London party

Scandaltown – Lyric Theater Hammersmith, London

Screenwriter: Mike Bartlett

Director: Rachel O’Riordan

Mike Bartlett is known as a prolific writer for theater and television and this, his second play to open in London in a week and his third currently running in the city, only adds to that reputation. Sure, Scandalville refers to London and claims that nothing very significant has changed since the post-pandemic second half of the 17th century. The play is a mix of modern social/political satire and traditional restaurant comedy.

Stinging with hypocrisy and bombast, the writer takes storylines and character names that are no less ridiculous than those presented in the original comedies and places them in a 21st century post-pandemic setting in which corruption , drug addiction and infidelity are commonplace. The jokes are, in some ways, scattered and many miss the mark, but it is truly outrageous that there are still so many targets to hit in the modern world.

Northerner Phoebe Virtue (Cecilia Appiah) heads south, cross-dresses, and embarks on a mission to find her missing brother Jack Virtue (Matthew Broome) and save him from a life of debauchery. She arrives in time to attend the social event of the season, the Netflix Masked Ball. This extravagance results in a cascade of mistaken identities and gives the 12 actors the opportunity to parade in flamboyant costumes, designed by Kinnetia Isidore.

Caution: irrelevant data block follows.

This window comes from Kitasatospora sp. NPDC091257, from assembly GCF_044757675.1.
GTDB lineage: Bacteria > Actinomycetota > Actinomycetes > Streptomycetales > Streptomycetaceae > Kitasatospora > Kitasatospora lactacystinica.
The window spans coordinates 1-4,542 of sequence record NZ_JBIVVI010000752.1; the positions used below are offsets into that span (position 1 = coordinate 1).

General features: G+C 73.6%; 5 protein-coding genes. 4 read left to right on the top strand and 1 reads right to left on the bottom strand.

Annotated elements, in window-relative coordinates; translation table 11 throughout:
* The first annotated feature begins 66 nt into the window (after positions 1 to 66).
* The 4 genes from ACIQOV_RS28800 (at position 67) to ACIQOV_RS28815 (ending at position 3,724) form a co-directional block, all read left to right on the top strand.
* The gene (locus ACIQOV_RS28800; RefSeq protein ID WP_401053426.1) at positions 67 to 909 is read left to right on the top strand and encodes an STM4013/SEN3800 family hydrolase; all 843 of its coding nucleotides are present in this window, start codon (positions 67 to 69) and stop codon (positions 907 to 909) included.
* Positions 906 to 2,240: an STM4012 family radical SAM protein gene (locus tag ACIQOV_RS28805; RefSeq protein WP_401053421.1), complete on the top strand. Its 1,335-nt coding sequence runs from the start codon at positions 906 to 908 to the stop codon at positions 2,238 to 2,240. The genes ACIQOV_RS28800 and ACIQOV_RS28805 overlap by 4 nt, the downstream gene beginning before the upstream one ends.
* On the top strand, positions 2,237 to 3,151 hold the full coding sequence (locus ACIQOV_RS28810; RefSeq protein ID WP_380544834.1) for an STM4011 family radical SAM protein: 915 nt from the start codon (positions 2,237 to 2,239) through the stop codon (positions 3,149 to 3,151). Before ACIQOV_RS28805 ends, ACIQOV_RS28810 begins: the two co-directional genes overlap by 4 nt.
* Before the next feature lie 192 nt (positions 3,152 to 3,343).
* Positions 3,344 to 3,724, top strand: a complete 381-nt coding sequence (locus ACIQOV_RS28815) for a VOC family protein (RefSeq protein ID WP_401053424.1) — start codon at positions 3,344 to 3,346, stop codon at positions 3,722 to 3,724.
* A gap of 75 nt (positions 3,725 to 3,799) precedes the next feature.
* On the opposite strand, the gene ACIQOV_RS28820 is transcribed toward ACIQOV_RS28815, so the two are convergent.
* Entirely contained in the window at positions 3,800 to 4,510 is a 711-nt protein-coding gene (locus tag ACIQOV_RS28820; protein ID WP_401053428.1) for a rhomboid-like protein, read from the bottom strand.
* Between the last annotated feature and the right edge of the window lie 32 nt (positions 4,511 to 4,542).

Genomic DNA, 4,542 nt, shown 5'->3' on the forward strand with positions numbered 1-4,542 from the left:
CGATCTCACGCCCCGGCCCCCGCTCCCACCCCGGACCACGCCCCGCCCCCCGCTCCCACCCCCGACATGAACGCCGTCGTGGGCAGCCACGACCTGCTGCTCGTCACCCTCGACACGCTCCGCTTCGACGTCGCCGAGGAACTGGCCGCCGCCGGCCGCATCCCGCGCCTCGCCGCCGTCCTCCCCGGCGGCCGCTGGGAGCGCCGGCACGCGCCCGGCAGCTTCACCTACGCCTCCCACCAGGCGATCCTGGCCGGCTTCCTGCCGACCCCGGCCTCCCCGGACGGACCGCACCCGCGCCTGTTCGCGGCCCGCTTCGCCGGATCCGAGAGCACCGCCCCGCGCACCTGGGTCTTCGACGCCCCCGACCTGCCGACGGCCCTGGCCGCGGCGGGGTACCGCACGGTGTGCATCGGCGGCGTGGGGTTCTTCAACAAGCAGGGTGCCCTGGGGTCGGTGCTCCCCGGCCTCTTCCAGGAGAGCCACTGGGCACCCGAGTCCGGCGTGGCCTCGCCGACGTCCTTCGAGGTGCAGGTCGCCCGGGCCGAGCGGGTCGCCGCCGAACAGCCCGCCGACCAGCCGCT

The London elite come before us. Lady Susan Climber (Rachael Stirling), came third in the 2015 series of The apprentice, but suffered a disgrace following misguided comments on social media. She hires Hannah Tweetwell (Aysha Kala) as a consultant, who guides her into an affair with Matt Eton (Richard Goulding), the exuberant and deceitful Secretary of State for Procurement. Bartlett doesn’t try too hard to conceal the similarities between many characters and their real life counterparts.

The humor is risky, but also risk-free, not threatening to offend anyone. The play flounders when Bartlett wades too deep into the swamp of party politics and when he takes it all way too seriously and lectures the audience. Otherwise, its up-to-the-minute joke style keeps the ridiculous comedy bubbling, and director Rachel O’Riordan’s nimble production maintains the Restoration Comedy flavor throughout. The actors all seem to be having a good time, given full freedom to go beyond.

Bartlett puts the second act together with a potentially glorious gag, then, unforgivably, fails to deliver the punchline. It’s a top-down ride, but, overall, the laughs far outnumber the yawns, and in these dark days it’s cause for gratitude.

Until May 14, 2022